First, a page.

B.B. Miniatures
B.B. Miniatures
3 Uitgift Street
South Africa

e mail : bbminiatures@yahoo.com

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I am often asked "How did you do your ....." So I thought it would be a good idea to record it on my web site and then those who are interested can read all about it.  So here is the start.......

Dining room:
First a general word or two about my decorating philosophy.  Because in a dollshouse, you see all the rooms at once, I feel you should not have too many different colours and designs.  My whole house is in tones of blue and yellow.  So the kitchen is all blue/ grey with some blue accents. The entrance hall is all yellows.  The dining room which leads off the entrance is grey and yellow. The bathroom is a paler yellow.  The rest is still to be decided but it will fit within those parameters. 

My other idea is that all rooms should have some interest with regards to shape, preferably with some depth to suggest something beyond.  So far I have been able to achieve this.

Floor:  The floor is made from sapelli strip wood made for model ship building, bought in South Africa from a ship building supplier in Mossel Bay : http://www.shipyard.co.za/
This is then stuck onto matte board, with contact spray adhesive. I first did a border around the outside edges mitred at the corners and then the rest laid, sanded and sealed.  I decided that with all the choice of finishes I was going to stick to one.  I don't like oil because it gathers dust and needs re doing. Shiny varnish is too shiny, matte is too matte, but you get a satin finish (also called suede) and that is what I use on my floors. The matte board floor is held in place with a few dots of clear silicone.

This is the method that I love. It is quick, clean, easy, neat and allows you access to wiring if you need it.  

I took my wallpaper to the framing shop that sells the matte board.  I chose a colour of matte board that would tone with the wallpaper. 

Cut the matte board to the size of each wall using a green cutting mat and a craft knife with a NEW blade.  You test fit each section until it is perfect.  Remember that a cornice at the top will finish off and hide a small gap so it does not have to be a tight fit but must rather slide in and out with ease.  If your walls are not exactly square you can test fit and adjust the size of your boards ad infinitum until they are exactly right.   Mark any openings with pencil and cut those out as appropriate. 

The only problem with matte board is that it buckles with ANY moisture  so the way I apply the wallpaper is as follows:   
I use spray contact adhesive.  Mask off the top section above the picture rail. Spray the matte board. Spray the back of the wallpaper. Wait 5 minutes. Stick the wallpaper to the matte board.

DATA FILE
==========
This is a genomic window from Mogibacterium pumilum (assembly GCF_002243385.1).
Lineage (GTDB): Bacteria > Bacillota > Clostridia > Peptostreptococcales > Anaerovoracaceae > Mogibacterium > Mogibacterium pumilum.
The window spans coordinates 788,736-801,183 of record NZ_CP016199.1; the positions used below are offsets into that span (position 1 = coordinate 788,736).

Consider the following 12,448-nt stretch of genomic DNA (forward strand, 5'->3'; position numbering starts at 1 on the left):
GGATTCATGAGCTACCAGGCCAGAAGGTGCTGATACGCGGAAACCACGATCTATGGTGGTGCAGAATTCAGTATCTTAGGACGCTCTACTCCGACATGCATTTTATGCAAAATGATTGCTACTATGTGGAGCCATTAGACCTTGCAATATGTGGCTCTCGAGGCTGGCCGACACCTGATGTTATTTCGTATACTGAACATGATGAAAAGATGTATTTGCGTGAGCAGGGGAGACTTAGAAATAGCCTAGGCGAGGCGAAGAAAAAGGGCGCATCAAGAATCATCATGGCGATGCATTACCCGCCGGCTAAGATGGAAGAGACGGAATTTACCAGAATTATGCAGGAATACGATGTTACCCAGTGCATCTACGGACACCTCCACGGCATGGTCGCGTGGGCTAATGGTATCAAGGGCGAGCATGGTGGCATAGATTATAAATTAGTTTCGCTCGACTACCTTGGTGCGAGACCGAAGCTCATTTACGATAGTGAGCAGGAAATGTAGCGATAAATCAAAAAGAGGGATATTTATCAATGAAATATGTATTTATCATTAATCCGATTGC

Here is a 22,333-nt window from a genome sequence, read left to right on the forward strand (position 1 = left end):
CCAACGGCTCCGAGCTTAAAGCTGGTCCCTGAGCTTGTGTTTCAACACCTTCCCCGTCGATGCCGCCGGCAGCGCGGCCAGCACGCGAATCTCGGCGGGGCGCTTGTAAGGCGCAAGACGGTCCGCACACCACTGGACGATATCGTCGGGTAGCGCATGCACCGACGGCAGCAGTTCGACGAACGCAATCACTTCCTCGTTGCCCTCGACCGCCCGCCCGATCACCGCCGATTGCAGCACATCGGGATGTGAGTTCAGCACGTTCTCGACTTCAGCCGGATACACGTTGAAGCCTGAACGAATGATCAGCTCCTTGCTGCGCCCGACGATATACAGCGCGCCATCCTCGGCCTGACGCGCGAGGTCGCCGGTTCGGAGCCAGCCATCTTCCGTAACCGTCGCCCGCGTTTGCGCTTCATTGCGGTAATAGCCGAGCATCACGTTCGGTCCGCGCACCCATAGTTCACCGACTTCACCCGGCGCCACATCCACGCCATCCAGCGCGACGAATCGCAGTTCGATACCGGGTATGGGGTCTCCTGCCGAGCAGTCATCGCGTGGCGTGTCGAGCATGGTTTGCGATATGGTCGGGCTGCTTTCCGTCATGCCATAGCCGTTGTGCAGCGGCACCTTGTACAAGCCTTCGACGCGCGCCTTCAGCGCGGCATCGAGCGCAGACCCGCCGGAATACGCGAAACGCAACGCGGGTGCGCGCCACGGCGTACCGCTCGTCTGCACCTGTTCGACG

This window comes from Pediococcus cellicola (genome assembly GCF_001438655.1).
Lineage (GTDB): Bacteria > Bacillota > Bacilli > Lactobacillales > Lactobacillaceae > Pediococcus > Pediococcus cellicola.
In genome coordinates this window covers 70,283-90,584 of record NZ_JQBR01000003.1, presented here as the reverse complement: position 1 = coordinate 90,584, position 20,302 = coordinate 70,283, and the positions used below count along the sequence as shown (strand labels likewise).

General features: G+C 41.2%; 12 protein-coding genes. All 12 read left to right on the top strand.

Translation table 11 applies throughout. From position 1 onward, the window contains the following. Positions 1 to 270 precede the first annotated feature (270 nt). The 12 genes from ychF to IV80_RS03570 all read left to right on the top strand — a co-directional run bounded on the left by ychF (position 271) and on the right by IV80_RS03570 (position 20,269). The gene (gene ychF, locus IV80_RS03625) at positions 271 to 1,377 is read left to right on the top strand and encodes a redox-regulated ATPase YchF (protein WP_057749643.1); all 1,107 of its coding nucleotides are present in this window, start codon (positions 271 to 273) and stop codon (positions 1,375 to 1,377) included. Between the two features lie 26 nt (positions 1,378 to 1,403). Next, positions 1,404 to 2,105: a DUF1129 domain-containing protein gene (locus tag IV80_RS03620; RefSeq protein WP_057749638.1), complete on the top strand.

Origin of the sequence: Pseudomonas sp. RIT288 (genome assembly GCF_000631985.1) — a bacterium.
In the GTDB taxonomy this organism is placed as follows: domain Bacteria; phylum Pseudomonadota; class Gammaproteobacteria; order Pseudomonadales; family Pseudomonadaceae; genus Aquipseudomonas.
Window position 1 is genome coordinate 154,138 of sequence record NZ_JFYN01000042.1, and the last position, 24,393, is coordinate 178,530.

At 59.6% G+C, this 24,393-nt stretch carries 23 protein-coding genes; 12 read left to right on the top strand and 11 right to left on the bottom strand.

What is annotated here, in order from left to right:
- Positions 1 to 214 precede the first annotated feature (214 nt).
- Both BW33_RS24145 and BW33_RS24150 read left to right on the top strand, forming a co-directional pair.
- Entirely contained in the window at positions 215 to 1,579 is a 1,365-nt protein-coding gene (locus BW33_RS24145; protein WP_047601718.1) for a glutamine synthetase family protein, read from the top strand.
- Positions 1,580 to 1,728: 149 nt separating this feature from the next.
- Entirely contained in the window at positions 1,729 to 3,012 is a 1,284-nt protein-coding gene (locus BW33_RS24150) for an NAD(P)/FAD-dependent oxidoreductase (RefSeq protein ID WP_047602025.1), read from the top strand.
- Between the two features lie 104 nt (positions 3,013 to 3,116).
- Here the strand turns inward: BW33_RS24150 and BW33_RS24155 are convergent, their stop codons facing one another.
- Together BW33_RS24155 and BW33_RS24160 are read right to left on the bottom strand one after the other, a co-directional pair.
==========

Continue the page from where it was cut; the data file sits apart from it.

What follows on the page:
On the back write in pencil "Back wall of dining room. Made with love by Barbara Brear 18 October 2005" and sign it!

Always position the back wall first and then slide your side walls in place and you will get the neatest corner.  I hold mine in place with double sided carpet tape or a few dots of clear silicone.  You need to be able to remove it in case you need to access wiring.

The last job is to add your cornice, skirting and picture rail or dado, as appropriate.  I stick those in place with clear silicone.  It is sticky enough to hold things firmly without being too permanent.

Filling the gaps:
Actually, the last job is to seal the gaps between the cornice and the ceiling.  This is especially important if you have an anaglypta ceiling paper because no matter how tightly you push up against the ceiling you will still have gaps.

The way I do it is with white silicone (the same stuff as is used to seal between the bath and tiles in full scale).  Half fill a monojet syringe with white silicone.  Squeeze a thin line of silicone between the cornice and the ceiling. Dip an ear bud (cotton bud) into a strong solution of dishwasher liquid soap. Run it along the line between the ceiling and the cornice. It smooths it and finishes it off perfectly. (Taught to me by a full scale tiler only in full scale use a finger dipped in soap solution!)  Only problem is, you may well not be able to reclaim your monojet once the silicone dries out, so it is best to wait until there are a couple of rooms that need doing to make it worth your while!

The dining table is from John Hodgson (gasp) but it is one of his resin ones. Looks good though doesn't it?  The chairs are by Bespaq.  The painting is an original by Joan Hards.   The side board was made by J.B. Edwards, a South African.  The candle sticks are by Peter Acquisto.  All lights in the house are by Ray Storey with the exception of the one in the entrance hall.
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